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Figures suggest continued UK growth

Figures suggest continued UK growth

Category: Economy

Updated: 06/07/2010
First Published: 06/07/2010

This article was correct at the time of publication. It is now over 6 months old so the content may be out of date.
The UK economy saw further growth in the second quarter of 2010, building on improvements seen in the first three months of the year, figures suggest.

Key indicators on business conditions from the British Chambers of Commerce (BCC) show that employment expectations, investment plans, export orders and domestic sales all made gains between April and June.

The economic data, collected from some 5,600 businesses across the UK, comes just two days before the Bank of England's Monetary Policy Committee (MPC) announces its interest rate decision for July.

The measure is expected to be frozen at the historic low of 0.5%, as it has been since March 2009.

The slight fall in inflation has lessened the chance of a rise, although one member of the MPC voted to increase the base rate of interest to 0.75% at last month's meeting.

Progress in the manufacturing sector was particularly prevalent in the BCC's figures, with domestic and export sales both increasing significantly over the second quarter.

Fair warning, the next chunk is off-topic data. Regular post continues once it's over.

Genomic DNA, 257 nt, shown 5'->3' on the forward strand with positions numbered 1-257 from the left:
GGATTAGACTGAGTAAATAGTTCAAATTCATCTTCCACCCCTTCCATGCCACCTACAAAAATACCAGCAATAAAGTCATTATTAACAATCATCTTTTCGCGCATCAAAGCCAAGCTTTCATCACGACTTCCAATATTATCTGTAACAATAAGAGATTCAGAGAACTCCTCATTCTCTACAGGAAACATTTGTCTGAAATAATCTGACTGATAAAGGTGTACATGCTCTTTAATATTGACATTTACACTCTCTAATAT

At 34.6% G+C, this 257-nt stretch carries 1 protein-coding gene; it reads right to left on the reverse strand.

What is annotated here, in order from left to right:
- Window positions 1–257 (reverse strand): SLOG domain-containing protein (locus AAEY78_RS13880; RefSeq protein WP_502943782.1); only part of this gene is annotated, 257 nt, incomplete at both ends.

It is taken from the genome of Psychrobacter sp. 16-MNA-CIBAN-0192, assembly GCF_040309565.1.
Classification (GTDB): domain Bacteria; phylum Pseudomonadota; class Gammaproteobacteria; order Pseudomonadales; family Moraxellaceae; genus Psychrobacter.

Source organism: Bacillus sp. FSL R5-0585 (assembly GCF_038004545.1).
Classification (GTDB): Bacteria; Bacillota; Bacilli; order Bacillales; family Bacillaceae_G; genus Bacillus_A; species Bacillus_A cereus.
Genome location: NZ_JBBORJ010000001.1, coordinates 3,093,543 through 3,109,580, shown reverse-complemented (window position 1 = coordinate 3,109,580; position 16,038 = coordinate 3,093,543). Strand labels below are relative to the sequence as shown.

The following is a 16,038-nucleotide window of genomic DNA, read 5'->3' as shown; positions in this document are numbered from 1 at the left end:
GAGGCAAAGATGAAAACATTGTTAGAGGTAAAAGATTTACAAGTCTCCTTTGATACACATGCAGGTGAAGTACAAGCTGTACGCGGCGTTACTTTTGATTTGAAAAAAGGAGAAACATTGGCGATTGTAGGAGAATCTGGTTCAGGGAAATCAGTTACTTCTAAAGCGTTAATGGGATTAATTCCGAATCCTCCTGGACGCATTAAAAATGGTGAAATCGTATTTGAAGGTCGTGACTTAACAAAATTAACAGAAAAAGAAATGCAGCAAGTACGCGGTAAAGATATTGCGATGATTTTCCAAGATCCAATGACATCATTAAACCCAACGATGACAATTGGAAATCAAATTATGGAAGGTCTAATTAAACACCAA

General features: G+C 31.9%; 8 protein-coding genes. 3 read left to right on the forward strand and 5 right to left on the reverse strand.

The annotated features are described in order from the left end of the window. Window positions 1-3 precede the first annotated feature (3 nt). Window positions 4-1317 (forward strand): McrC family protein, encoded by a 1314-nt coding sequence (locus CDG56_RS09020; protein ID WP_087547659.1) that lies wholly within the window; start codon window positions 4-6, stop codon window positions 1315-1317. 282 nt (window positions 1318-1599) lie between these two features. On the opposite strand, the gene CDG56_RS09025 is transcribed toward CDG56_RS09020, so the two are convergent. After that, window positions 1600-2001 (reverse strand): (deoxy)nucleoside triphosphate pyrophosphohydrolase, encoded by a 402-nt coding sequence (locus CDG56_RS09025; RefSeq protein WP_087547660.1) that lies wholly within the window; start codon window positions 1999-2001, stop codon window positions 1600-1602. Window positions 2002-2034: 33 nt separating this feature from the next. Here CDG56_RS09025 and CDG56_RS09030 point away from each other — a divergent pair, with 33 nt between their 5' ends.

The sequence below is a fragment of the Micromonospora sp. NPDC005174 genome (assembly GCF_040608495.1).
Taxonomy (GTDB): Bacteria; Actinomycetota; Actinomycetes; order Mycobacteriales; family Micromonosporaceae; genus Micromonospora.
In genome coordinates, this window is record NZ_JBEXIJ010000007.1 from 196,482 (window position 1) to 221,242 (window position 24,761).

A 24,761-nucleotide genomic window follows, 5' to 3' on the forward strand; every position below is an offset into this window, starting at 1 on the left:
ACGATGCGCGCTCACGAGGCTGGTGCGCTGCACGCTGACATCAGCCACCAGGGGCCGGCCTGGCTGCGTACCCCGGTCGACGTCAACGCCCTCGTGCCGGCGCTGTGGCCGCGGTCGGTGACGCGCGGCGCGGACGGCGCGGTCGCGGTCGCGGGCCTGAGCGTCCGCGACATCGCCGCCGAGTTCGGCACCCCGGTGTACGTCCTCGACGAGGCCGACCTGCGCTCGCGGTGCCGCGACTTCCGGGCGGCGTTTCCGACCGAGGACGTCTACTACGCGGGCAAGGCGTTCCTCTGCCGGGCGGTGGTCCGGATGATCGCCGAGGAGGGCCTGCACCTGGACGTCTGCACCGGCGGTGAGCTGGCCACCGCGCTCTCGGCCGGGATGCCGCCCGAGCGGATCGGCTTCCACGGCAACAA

Employment in the sector also increased, as did expectations that the trend of further jobs in manufacturing will continue.

Despite the encouraging signs, the BCC has warned that underlying weaknesses remain in the economy, leaving the UK at risk of relapsing into recession.

"On the whole these results are positive, especially in manufacturing, and they should offer encouragement that the UK's recovery remains on the right track," commented David Frost, director general of the BCC.

"We still have concerns about sluggish growth in the service sector, which emphasises why the Government must continue to promote the best possible business environment, in order to help companies invest and grow.

"Furthermore, with around 80% of manufacturers reporting that they are under pressure to increase prices, there is potentially a big issue bubbling under the surface.

"With very austere times ahead, no one should kid themselves into thinking that the UK's economic recovery is totally secure. There will need to be an unwavering focus on ensuring business is able to deliver growth, create jobs, and drive a lasting recovery.

"Interest rates will have to stay low for longer, burdensome new employment red tape must be blocked, and we will have to generate growth across all regions of the country."

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